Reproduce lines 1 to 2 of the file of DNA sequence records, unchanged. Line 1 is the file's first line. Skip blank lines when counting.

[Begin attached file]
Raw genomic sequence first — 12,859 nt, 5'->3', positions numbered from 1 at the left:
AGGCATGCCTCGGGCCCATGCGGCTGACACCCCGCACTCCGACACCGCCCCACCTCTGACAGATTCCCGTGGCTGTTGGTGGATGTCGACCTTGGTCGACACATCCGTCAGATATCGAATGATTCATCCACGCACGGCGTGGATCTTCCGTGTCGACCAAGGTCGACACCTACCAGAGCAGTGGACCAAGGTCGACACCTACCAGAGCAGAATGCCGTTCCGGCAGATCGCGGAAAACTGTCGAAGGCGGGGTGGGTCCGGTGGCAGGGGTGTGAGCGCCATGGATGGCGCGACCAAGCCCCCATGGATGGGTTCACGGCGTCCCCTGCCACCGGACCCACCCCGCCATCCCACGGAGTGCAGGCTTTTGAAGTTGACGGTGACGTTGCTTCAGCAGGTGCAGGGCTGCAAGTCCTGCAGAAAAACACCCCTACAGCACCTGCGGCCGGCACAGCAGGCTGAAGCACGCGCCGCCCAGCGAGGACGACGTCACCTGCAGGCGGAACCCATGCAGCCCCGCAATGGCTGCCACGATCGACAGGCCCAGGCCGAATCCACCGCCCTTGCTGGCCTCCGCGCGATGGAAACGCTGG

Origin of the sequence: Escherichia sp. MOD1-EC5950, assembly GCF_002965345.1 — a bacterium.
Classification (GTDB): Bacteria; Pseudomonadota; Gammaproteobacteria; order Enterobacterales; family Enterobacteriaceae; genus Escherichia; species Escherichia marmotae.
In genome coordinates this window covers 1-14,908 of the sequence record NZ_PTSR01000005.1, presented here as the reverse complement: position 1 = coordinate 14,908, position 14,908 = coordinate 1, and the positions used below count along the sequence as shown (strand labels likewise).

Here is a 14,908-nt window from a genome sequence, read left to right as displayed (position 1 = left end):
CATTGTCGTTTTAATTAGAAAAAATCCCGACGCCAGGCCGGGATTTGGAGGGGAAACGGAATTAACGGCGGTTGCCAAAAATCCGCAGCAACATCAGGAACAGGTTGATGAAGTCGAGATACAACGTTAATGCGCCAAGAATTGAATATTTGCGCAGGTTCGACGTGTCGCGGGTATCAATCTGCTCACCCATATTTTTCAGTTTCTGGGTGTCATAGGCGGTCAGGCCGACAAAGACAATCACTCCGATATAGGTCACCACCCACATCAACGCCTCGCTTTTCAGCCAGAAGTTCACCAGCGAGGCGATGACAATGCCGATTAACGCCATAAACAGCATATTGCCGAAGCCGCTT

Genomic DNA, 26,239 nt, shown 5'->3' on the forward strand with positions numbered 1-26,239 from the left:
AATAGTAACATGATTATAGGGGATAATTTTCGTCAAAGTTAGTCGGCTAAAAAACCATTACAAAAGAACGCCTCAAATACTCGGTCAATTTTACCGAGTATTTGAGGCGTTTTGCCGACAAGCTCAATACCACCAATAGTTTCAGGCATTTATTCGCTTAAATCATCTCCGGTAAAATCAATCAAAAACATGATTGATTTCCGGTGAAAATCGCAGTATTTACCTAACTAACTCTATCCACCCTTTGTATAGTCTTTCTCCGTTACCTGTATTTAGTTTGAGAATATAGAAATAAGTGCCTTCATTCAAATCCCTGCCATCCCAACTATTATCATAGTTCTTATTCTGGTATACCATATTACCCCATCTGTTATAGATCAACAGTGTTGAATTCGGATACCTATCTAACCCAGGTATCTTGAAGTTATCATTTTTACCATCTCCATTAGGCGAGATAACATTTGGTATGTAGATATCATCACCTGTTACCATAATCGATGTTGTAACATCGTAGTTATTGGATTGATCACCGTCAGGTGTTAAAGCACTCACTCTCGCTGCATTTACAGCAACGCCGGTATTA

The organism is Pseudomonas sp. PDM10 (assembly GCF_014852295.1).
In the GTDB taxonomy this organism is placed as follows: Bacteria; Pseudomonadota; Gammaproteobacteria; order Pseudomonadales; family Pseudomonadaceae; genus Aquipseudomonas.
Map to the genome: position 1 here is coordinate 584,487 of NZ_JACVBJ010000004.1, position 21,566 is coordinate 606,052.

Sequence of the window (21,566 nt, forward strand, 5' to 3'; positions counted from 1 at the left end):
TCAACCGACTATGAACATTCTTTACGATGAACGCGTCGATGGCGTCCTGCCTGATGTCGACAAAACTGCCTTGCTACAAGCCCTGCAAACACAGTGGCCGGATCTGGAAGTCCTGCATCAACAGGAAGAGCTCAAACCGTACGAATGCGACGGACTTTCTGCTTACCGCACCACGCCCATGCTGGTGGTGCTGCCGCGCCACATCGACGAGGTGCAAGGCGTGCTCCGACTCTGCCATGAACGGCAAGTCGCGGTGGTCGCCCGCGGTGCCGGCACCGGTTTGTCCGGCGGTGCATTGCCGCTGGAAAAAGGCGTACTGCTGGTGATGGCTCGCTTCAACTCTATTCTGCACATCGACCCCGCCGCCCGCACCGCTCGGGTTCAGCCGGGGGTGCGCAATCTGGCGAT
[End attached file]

Raw genomic sequence first — 12,859 nt, 5'->3', positions numbered from 1 at the left:
AGGCATGCCTCGGGCCCATGCGGCTGACACCCCGCACTCCGACACCGCCCCACCTCTGACAGATTCCCGTGGCTGTTGGTGGATGTCGACCTTGGTCGACACATCCGTCAGATATCGAATGATTCATCCACGCACGGCGTGGATCTTCCGTGTCGACCAAGGTCGACACCTACCAGAGCAGTGGACCAAGGTCGACACCTACCAGAGCAGAATGCCGTTCCGGCAGATCGCGGAAAACTGTCGAAGGCGGGGTGGGTCCGGTGGCAGGGGTGTGAGCGCCATGGATGGCGCGACCAAGCCCCCATGGATGGGTTCACGGCGTCCCCTGCCACCGGACCCACCCCGCCATCCCACGGAGTGCAGGCTTTTGAAGTTGACGGTGACGTTGCTTCAGCAGGTGCAGGGCTGCAAGTCCTGCAGAAAAACACCCCTACAGCACCTGCGGCCGGCACAGCAGGCTGAAGCACGCGCCGCCCAGCGAGGACGACGTCACCTGCAGGCGGAACCCATGCAGCCCCGCAATGGCTGCCACGATCGACAGGCCCAGGCCGAATCCACCGCCCTTGCTGGCCTCCGCGCGATGGAAACGCTGG